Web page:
COLUMBUS, Ohio — Gov. Mike DeWine has called for state lawmakers to repeal House Bill 6 as bipartisan support grows among state lawmakers for overturning the $1 billion nuclear energy bailout.
At a Thursday press conference, DeWine called for the General Assembly to “very quickly” repeal and replace House Bill 6 while preserving the two nuclear power plants afforded the bailout.
He supports nuclear power as a carbon-free, clean source in Ohio’s energy mix. The plants provide 15% of the state’s electricity.
DeWine said the bill has been tarnished, and lost public confidence, due to the Householder bribery and racketeering scandal and its fallout.
On Wednesday, DeWine said he still supported the bill, which he signed into law one year ago Thursday.
“No matter how good the policy is, the process by which this bill was passed is simply not acceptable,” he said.
“That process has forever tainted the bill and now the law itself … the process by which it was created stinks. It’s terrible, it’s not acceptable.”
Ohio House Speaker Larry Householder and four others were arrested this week and charged in a racketeering conspiracy after allegedly taking $60 million from FirstEnergy through a dark-money group in exchange for the bailout of its two nuclear plants in northern Ohio.
DeWine and numerous Republican and Democratic state leaders have called on Householder to resign.
The governor called on House members to promptly “be very engaged in thinking about who the next speaker should be.
“It’s clear Speaker Householder can longer function as speaker with these very, very serious charges …,” he added. “The people’s business must be done.”
DeWine said, like many Ohioans, he is “still struggling to process everything” concerning the federal case and charges.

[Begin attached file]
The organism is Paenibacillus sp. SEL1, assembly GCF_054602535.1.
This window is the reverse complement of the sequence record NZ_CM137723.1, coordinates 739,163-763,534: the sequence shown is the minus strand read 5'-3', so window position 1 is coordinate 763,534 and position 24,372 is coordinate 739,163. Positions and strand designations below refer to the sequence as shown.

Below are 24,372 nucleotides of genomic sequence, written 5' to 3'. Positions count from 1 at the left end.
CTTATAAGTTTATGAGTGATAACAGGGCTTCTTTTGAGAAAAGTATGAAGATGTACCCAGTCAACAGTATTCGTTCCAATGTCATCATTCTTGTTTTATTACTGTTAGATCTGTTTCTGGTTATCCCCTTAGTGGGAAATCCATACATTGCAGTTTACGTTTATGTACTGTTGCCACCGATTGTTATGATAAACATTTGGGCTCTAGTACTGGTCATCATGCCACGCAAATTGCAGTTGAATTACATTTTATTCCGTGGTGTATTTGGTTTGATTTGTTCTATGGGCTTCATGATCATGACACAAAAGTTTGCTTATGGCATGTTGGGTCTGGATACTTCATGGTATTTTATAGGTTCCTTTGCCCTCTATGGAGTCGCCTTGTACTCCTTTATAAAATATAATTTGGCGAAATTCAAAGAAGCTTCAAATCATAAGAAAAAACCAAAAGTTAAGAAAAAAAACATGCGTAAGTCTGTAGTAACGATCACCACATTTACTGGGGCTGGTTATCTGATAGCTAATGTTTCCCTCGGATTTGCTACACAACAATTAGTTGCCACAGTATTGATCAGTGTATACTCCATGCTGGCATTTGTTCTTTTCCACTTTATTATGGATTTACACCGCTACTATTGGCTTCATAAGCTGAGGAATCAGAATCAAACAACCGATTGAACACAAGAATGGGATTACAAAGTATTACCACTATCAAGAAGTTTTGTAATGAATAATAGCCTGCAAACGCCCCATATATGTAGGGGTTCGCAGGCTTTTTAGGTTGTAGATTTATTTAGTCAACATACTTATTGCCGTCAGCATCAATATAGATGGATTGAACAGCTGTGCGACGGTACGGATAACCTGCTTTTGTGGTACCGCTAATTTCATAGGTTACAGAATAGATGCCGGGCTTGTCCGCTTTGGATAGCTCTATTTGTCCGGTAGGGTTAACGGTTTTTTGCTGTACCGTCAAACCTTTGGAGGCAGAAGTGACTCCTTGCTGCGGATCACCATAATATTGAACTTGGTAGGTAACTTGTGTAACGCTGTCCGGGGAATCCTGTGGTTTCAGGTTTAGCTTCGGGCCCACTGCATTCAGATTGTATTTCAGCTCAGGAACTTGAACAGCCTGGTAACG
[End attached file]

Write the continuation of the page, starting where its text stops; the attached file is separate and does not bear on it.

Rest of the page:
The governor’s call for repeal added to a growing, bipartisan chorus that sought to overturn the bailout.
State Rep Laura Lanese, R-Grove City, was joined by several colleagues at a Statehouse press conference on Thursday to announce a bipartisan effort to repeal the bill.
The 2019 law aimed to save two nuclear power plants from closure by giving them $1 billion paid for by a surcharge on electric customers starting Jan. 1, while slashing incentives for renewable energy.
Lanese, who is sponsoring the repeal bill with Rep. Mark Romanchuk, R-Mansfield, said House Bill 6 must be repealed not only because it “was bad policy from the start, but because we need to reassure Ohioans that their representatives, Democrat or Republican, are truly working in their interest.”
Rep. Rick Carfagna, R-Genoa Township, said the bill has “33 bipartisan co-sponsors” in the 99-member House.
The House passed the bill, now law, 51 to 38 in July 2019. The Senate passed the bill 19 to 12 just more than a year ago.
“If we look at the criminal complaint filed in U.S. District Attorney’s office, the 81 pages detail allegations that definitely taint this bill…we need to start fresh,” Lanese said.
She said she does not oppose nuclear energy nor does she want to see jobs lost but the energy policy was not properly vetted and must be tossed.
Lanese, who voted against House Bill 6, said she hopes proposals which had been removed from the legislation like incentives for renewable energy and energy efficiency can be included in future legislation.
Carfagna said once the bill is repealed, some of the provisions should be reviewed and possibly reconsidered.
“The first priority, aside from this legislation, is to restore public trust and confidence not only in the House of Representatives but government service,” he said.
“We have a long ways to go.”
House Democrats supporting the effort did not appear at the press conference.
Two Democrats, Rep. Michael J. Skindell, of Lakewood, and Rep. Michael O’Brien, of Warren, announced on Wednesday plans to introduce their own repeal as well.
“This was a scheme to rip-off taxpayers…based on deceit and lies and selfish egotistical intent,” said Sen Stephanie Kunze, a Hilliard Republican supporting a similar repeal effort in the Senate. “We need to start from scratch.”
DeWine previously said he opposes the repeal because he says nuclear power should be part of Ohio’s energy portfolio.